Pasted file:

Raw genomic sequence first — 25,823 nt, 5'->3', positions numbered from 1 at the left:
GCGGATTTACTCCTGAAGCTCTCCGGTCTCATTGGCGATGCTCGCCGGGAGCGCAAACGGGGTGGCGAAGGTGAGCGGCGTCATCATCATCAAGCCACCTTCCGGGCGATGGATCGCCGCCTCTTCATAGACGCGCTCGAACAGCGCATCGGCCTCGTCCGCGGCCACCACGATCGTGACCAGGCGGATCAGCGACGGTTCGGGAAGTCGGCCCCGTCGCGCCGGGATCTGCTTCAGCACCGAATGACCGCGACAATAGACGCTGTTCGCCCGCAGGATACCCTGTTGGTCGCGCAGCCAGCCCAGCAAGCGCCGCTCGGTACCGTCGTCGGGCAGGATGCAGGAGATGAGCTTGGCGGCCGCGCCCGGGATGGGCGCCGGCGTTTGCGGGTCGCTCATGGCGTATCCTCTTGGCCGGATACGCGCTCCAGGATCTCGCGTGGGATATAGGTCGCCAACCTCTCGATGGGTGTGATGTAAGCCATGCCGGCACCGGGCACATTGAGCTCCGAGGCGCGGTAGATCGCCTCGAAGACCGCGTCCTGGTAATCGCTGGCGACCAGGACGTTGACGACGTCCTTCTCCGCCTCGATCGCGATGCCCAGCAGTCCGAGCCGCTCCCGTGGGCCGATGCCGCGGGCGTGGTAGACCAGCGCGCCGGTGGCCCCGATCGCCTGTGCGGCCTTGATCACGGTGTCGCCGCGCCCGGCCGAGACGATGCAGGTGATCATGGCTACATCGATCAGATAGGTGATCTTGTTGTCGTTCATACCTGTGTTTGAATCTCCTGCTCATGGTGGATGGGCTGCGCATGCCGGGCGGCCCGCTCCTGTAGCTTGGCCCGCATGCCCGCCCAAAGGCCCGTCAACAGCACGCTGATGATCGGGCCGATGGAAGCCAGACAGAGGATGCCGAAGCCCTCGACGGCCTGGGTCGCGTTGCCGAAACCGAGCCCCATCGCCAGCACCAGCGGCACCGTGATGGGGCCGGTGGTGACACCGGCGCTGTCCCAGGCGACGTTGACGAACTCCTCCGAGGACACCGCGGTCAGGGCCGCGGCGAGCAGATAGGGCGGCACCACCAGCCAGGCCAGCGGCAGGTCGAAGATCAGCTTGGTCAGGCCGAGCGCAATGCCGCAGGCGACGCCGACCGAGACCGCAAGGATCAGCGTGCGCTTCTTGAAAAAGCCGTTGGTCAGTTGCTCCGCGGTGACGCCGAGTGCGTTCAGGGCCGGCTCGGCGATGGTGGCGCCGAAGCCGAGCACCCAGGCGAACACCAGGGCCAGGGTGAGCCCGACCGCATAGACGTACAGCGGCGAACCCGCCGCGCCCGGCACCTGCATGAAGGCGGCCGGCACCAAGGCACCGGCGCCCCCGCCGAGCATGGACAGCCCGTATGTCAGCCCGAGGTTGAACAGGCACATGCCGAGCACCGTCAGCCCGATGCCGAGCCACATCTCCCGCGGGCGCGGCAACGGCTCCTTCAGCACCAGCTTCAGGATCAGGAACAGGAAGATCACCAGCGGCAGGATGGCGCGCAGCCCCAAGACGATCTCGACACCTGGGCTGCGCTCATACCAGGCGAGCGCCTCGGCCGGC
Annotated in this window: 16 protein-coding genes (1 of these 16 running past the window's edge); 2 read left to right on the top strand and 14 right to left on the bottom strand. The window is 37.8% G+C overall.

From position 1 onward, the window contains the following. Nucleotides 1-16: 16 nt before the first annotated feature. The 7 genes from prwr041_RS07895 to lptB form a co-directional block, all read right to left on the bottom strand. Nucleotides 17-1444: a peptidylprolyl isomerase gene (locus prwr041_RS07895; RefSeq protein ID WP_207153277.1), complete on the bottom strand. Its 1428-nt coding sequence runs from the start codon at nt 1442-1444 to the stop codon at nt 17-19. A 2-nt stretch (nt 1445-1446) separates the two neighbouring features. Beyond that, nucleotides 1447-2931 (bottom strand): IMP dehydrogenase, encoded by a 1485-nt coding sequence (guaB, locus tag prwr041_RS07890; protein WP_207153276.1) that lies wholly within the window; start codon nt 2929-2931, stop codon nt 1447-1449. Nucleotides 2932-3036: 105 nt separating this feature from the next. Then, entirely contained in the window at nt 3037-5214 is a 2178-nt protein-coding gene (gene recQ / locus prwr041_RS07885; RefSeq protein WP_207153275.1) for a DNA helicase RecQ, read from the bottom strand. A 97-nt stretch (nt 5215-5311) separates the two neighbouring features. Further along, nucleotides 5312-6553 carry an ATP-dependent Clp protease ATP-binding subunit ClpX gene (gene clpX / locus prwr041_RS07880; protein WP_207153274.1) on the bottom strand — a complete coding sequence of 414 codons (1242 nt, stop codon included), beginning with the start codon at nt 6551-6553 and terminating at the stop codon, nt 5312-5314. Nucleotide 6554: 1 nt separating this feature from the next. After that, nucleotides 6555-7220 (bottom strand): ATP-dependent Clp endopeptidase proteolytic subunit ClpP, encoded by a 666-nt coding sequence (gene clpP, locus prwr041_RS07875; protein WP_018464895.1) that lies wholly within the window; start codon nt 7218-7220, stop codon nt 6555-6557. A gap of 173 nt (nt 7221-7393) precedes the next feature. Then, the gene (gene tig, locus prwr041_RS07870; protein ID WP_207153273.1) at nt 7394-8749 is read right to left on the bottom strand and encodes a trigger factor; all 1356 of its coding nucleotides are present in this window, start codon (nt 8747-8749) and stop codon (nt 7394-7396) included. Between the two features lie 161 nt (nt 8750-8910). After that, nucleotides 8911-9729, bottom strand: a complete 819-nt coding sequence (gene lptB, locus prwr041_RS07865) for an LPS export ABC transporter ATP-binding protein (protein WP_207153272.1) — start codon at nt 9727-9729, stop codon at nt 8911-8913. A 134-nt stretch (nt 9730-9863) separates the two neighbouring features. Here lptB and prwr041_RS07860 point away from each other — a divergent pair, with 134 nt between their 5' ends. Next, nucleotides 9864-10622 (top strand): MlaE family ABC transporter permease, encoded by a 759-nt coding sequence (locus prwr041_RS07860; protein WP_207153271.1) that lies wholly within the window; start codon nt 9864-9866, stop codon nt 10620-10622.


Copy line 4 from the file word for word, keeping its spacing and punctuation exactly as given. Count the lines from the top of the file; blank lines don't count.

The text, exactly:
From position 1 onward, the window contains the following. Nucleotides 1-16: 16 nt before the first annotated feature. The 7 genes from prwr041_RS07895 to lptB form a co-directional block, all read right to left on the bottom strand. Nucleotides 17-1444: a peptidylprolyl isomerase gene (locus prwr041_RS07895; RefSeq protein ID WP_207153277.1), complete on the bottom strand. Its 1428-nt coding sequence runs from the start codon at nt 1442-1444 to the stop codon at nt 17-19. A 2-nt stretch (nt 1445-1446) separates the two neighbouring features. Beyond that, nucleotides 1447-2931 (bottom strand): IMP dehydrogenase, encoded by a 1485-nt coding sequence (guaB, locus tag prwr041_RS07890; protein WP_207153276.1) that lies wholly within the window; start codon nt 2929-2931, stop codon nt 1447-1449. Nucleotides 2932-3036: 105 nt separating this feature from the next. Then, entirely contained in the window at nt 3037-5214 is a 2178-nt protein-coding gene (gene recQ / locus prwr041_RS07885; RefSeq protein WP_207153275.1) for a DNA helicase RecQ, read from the bottom strand. A 97-nt stretch (nt 5215-5311) separates the two neighbouring features. Further along, nucleotides 5312-6553 carry an ATP-dependent Clp protease ATP-binding subunit ClpX gene (gene clpX / locus prwr041_RS07880; protein WP_207153274.1) on the bottom strand — a complete coding sequence of 414 codons (1242 nt, stop codon included), beginning with the start codon at nt 6551-6553 and terminating at the stop codon, nt 5312-5314. Nucleotide 6554: 1 nt separating this feature from the next. After that, nucleotides 6555-7220 (bottom strand): ATP-dependent Clp endopeptidase proteolytic subunit ClpP, encoded by a 666-nt coding sequence (gene clpP, locus prwr041_RS07875; protein WP_018464895.1) that lies wholly within the window; start codon nt 7218-7220, stop codon nt 6555-6557. A gap of 173 nt (nt 7221-7393) precedes the next feature. Then, the gene (gene tig, locus prwr041_RS07870; protein ID WP_207153273.1) at nt 7394-8749 is read right to left on the bottom strand and encodes a trigger factor; all 1356 of its coding nucleotides are present in this window, start codon (nt 8747-8749) and stop codon (nt 7394-7396) included. Between the two features lie 161 nt (nt 8750-8910). After that, nucleotides 8911-9729, bottom strand: a complete 819-nt coding sequence (gene lptB, locus prwr041_RS07865) for an LPS export ABC transporter ATP-binding protein (protein WP_207153272.1) — start codon at nt 9727-9729, stop codon at nt 8911-8913. A 134-nt stretch (nt 9730-9863) separates the two neighbouring features. Here lptB and prwr041_RS07860 point away from each other — a divergent pair, with 134 nt between their 5' ends. Next, nucleotides 9864-10622 (top strand): MlaE family ABC transporter permease, encoded by a 759-nt coding sequence (locus prwr041_RS07860; protein WP_207153271.1) that lies wholly within the window; start codon nt 9864-9866, stop codon nt 10620-10622.